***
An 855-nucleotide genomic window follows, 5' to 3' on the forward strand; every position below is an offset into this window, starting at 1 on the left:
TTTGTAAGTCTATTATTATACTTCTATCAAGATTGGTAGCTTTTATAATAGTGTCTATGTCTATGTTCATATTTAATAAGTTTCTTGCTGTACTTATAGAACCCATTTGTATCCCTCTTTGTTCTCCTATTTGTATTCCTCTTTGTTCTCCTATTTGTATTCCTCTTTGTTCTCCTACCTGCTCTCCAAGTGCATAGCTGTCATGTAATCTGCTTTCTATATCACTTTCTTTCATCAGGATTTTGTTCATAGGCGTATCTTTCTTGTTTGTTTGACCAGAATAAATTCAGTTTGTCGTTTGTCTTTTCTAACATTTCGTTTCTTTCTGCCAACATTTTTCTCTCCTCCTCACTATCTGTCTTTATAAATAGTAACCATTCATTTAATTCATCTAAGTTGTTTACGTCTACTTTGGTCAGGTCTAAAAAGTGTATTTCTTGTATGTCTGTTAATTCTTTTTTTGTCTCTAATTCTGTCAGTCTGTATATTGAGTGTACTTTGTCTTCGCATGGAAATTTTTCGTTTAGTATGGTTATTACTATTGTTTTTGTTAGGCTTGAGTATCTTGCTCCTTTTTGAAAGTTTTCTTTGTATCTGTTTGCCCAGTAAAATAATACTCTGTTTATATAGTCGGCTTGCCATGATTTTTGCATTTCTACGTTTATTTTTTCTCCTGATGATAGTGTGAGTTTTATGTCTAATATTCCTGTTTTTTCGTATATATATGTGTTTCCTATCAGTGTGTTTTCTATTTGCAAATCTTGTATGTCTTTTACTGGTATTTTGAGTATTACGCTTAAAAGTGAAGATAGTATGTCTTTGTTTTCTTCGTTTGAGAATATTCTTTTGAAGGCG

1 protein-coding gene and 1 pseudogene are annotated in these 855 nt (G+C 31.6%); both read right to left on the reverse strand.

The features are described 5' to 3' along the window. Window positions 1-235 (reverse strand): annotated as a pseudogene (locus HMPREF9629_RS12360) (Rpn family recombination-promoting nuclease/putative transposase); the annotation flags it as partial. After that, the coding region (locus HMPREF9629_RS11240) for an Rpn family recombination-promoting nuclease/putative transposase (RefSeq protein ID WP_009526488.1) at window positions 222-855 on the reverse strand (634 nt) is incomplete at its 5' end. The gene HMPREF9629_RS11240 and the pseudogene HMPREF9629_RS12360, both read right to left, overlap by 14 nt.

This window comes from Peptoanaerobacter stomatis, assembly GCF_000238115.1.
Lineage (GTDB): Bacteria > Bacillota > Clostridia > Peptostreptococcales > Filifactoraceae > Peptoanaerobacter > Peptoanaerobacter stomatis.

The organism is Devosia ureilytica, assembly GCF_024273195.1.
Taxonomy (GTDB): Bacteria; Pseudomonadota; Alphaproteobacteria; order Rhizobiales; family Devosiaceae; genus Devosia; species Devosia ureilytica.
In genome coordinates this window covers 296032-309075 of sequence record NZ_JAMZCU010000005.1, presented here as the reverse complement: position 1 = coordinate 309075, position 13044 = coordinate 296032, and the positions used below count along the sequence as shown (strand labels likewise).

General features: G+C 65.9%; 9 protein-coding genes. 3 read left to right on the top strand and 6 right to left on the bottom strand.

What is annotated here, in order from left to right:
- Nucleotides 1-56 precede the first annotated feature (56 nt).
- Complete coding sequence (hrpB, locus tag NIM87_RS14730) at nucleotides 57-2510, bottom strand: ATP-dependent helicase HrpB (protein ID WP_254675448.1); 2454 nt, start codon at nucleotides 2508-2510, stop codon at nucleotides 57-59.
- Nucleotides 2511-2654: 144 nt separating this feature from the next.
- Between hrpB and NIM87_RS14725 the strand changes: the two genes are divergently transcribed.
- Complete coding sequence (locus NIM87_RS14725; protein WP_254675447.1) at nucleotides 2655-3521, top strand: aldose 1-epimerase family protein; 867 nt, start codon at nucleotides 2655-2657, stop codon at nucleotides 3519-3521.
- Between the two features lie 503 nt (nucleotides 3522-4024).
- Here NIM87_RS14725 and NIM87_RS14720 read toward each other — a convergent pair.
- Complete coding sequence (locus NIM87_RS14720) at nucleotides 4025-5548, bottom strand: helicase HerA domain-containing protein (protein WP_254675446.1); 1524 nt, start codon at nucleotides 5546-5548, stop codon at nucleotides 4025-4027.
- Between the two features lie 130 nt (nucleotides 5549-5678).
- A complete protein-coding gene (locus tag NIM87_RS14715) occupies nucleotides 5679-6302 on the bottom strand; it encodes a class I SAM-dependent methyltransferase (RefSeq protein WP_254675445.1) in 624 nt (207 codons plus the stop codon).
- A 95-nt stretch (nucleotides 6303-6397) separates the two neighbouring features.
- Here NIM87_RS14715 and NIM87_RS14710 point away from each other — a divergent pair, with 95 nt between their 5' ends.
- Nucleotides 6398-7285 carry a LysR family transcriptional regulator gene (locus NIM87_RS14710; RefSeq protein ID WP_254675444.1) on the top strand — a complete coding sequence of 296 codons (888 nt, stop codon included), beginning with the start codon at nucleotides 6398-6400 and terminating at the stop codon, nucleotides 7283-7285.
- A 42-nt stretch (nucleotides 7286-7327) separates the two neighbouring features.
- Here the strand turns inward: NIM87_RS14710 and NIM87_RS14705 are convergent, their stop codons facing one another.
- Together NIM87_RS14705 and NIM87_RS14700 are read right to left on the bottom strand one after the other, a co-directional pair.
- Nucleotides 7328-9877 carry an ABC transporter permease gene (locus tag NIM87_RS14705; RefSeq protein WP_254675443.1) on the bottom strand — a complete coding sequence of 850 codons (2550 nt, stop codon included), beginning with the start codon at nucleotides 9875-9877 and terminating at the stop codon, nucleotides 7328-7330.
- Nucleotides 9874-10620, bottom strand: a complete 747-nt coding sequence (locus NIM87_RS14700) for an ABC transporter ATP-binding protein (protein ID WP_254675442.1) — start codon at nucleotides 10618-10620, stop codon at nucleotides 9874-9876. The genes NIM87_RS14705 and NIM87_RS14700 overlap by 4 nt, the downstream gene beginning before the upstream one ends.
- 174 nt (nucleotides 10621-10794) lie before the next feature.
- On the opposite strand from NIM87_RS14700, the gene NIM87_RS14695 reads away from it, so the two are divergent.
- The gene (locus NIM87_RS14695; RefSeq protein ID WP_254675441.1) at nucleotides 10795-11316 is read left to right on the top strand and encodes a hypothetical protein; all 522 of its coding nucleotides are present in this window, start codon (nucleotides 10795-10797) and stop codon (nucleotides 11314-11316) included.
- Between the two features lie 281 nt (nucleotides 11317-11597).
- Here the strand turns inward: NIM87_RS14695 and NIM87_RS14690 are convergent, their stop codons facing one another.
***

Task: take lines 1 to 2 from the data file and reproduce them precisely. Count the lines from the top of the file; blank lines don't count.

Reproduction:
An 855-nucleotide genomic window follows, 5' to 3' on the forward strand; every position below is an offset into this window, starting at 1 on the left:
TTTGTAAGTCTATTATTATACTTCTATCAAGATTGGTAGCTTTTATAATAGTGTCTATGTCTATGTTCATATTTAATAAGTTTCTTGCTGTACTTATAGAACCCATTTGTATCCCTCTTTGTTCTCCTATTTGTATTCCTCTTTGTTCTCCTATTTGTATTCCTCTTTGTTCTCCTACCTGCTCTCCAAGTGCATAGCTGTCATGTAATCTGCTTTCTATATCACTTTCTTTCATCAGGATTTTGTTCATAGGCGTATCTTTCTTGTTTGTTTGACCAGAATAAATTCAGTTTGTCGTTTGTCTTTTCTAACATTTCGTTTCTTTCTGCCAACATTTTTCTCTCCTCCTCACTATCTGTCTTTATAAATAGTAACCATTCATTTAATTCATCTAAGTTGTTTACGTCTACTTTGGTCAGGTCTAAAAAGTGTATTTCTTGTATGTCTGTTAATTCTTTTTTTGTCTCTAATTCTGTCAGTCTGTATATTGAGTGTACTTTGTCTTCGCATGGAAATTTTTCGTTTAGTATGGTTATTACTATTGTTTTTGTTAGGCTTGAGTATCTTGCTCCTTTTTGAAAGTTTTCTTTGTATCTGTTTGCCCAGTAAAATAATACTCTGTTTATATAGTCGGCTTGCCATGATTTTTGCATTTCTACGTTTATTTTTTCTCCTGATGATAGTGTGAGTTTTATGTCTAATATTCCTGTTTTTTCGTATATATATGTGTTTCCTATCAGTGTGTTTTCTATTTGCAAATCTTGTATGTCTTTTACTGGTATTTTGAGTATTACGCTTAAAAGTGAAGATAGTATGTCTTTGTTTTCTTCGTTTGAGAATATTCTTTTGAAGGCG